By Farm Bureau Financial Services on August 8, 2019
Planning for college—it’s an exciting time in your child’s life. If you have a son or daughter heading to college, it’s a good idea to plan early.
College tuition and fees currently cost anywhere from $28,000 per year for a public university to $59,000 per year for a private college.
Feeling stressed about your college funding options? Start saving for college with these four smart strategies.
1. Start Saving for College Early
One of the best moves is to start a college savings account when your child is born. Deposit money your child receives for birthdays and holidays into the account. Encourage your child to start saving, too. If you can spare it, offer to match any money your child saves.
2. Diversify Your Savings Strategy
Savings accounts are a great start, but there are additional options for investing in your child’s education. These popular savings strategies will help you and your child save for college.
Every state offers 529 plans, which are tax-advantaged savings plans that let you set aside money for college. If you use the money for education expenses (tuition, books, room and board), it grows tax-free. The sooner you start saving for college, the more time the money has to grow.
Coverdell Education Savings Account
If you have a modified adjusted gross income of less than $110,000 ($220,000 on joint returns), a Coverdell Education Savings Account might be right for you. It’s like a 529, but it can also be used for certain education expenses from kindergarten through high school.
The Uniform Transfer to Minors ACT (UTMA)
This allows adults to contribute funds to a UTMA account for people under 21. The money can be used for educational purposes, but it’s not required.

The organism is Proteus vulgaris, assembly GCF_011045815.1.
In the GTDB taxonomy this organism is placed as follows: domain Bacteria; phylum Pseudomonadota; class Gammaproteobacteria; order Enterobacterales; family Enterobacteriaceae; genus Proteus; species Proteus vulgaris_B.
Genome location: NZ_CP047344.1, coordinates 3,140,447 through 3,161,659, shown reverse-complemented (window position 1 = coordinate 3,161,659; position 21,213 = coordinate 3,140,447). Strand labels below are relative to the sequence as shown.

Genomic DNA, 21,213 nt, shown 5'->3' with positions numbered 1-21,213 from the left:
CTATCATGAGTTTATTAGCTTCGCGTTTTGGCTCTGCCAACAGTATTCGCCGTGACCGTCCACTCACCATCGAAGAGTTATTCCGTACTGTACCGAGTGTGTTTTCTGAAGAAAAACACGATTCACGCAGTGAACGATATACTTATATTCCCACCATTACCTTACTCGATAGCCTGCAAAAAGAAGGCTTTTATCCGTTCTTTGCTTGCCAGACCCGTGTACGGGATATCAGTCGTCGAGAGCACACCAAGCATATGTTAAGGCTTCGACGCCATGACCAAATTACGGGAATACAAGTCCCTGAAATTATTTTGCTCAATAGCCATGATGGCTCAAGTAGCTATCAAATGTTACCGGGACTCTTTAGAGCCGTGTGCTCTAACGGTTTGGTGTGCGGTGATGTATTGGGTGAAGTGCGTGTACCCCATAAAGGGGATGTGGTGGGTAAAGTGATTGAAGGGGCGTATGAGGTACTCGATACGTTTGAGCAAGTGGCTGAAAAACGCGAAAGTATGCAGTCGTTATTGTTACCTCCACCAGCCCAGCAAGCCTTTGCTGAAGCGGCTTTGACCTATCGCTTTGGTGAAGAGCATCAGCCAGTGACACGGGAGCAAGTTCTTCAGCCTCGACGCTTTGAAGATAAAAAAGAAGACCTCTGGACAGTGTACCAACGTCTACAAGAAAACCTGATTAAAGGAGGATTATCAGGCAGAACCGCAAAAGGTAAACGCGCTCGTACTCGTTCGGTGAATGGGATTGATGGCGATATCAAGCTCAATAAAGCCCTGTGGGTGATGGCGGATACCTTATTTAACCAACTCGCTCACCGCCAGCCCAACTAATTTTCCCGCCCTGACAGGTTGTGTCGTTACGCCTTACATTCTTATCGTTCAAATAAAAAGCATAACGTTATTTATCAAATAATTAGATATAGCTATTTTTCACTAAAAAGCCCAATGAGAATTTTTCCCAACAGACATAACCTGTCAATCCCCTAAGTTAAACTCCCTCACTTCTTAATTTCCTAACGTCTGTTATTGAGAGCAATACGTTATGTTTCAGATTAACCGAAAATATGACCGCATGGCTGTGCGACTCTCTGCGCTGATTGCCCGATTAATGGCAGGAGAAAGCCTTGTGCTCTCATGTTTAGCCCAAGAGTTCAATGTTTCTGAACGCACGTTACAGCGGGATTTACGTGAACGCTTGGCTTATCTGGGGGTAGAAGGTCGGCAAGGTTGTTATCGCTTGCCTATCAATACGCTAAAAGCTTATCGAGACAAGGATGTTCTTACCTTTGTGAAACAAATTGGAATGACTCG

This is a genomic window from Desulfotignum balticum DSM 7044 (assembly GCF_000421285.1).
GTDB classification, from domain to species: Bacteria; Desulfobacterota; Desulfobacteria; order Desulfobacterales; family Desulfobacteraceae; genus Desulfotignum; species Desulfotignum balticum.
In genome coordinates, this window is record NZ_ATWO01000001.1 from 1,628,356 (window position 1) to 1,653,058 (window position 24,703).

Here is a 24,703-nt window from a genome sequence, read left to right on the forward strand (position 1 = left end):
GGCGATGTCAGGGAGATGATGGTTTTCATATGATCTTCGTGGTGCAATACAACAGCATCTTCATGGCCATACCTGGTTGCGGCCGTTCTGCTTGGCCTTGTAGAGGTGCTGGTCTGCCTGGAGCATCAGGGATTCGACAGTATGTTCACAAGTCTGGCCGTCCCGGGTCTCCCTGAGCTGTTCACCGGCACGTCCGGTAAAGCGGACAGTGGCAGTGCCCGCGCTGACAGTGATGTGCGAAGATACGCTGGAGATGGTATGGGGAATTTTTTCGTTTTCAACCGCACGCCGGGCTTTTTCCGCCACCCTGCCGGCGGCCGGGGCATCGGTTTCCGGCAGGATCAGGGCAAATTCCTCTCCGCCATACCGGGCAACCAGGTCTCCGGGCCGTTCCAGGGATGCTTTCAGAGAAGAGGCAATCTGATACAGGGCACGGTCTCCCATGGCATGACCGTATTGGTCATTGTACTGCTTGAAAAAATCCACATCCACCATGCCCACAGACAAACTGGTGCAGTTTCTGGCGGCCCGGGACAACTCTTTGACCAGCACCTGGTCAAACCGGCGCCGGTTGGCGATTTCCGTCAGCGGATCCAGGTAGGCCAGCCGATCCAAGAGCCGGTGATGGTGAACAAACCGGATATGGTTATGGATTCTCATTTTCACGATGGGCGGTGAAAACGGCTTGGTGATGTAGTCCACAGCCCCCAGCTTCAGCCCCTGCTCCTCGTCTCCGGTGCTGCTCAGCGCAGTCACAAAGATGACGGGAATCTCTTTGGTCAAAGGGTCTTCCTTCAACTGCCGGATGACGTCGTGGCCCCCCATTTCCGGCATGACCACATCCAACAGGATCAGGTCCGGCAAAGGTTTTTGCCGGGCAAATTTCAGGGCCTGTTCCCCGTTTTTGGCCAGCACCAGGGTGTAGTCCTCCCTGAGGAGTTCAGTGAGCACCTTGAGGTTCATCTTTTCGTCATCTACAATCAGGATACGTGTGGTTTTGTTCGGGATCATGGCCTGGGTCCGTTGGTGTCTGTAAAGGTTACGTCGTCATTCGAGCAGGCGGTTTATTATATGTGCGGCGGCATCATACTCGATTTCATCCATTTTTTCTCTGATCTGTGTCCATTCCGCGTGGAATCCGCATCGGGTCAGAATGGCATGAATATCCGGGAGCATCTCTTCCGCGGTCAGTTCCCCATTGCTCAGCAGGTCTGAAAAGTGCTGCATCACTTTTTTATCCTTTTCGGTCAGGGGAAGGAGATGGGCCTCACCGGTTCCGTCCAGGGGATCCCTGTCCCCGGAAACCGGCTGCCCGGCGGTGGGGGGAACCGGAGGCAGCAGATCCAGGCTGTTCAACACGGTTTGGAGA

These are one of the safest investments, though when interest rates are low, the earning potential can be limited. Savings bonds don’t have to be used for education, so if your child doesn’t go to college, they can be used for something else.
Certificate of Deposit (CD)
A CD invests your money for a set period with a fixed interest rate. CDs generally have a better interest rate than a standard savings account. However, when interest rates are low, the returns aren’t as good. Like savings bonds, there’s no requirement that CDs be used for education purposes.
3. Encourage Teens to Earn Money for Their College Fund
Once your child becomes a teenager, encourage them to get a part-time job. Allocate a portion of each check to a savings account designated for college expenses.
4. Focus on Scholarships and Grants
There are numerous scholarship opportunities available. There are websites that make it easy to search for scholarships by major, college and other categories. You can also check with your employer and investigate other options in your community. You may not find something that covers all your child’s expenses but can help you chip away at the larger costs.
Every student should fill out a FAFSA (Free Application for Financial Student Aid) to find out what other financial aid they qualify for. Federal Pell Grants are money you never have to repay. Pell Grants are awarded based on need, at up to $5,815 per year.
It’s never too early to plan for your child’s education. Learn more college savings tips on Farm Bureau’s College Funding page. There’s a variety of options to put you at ease and make you feel secure about your child’s college fund.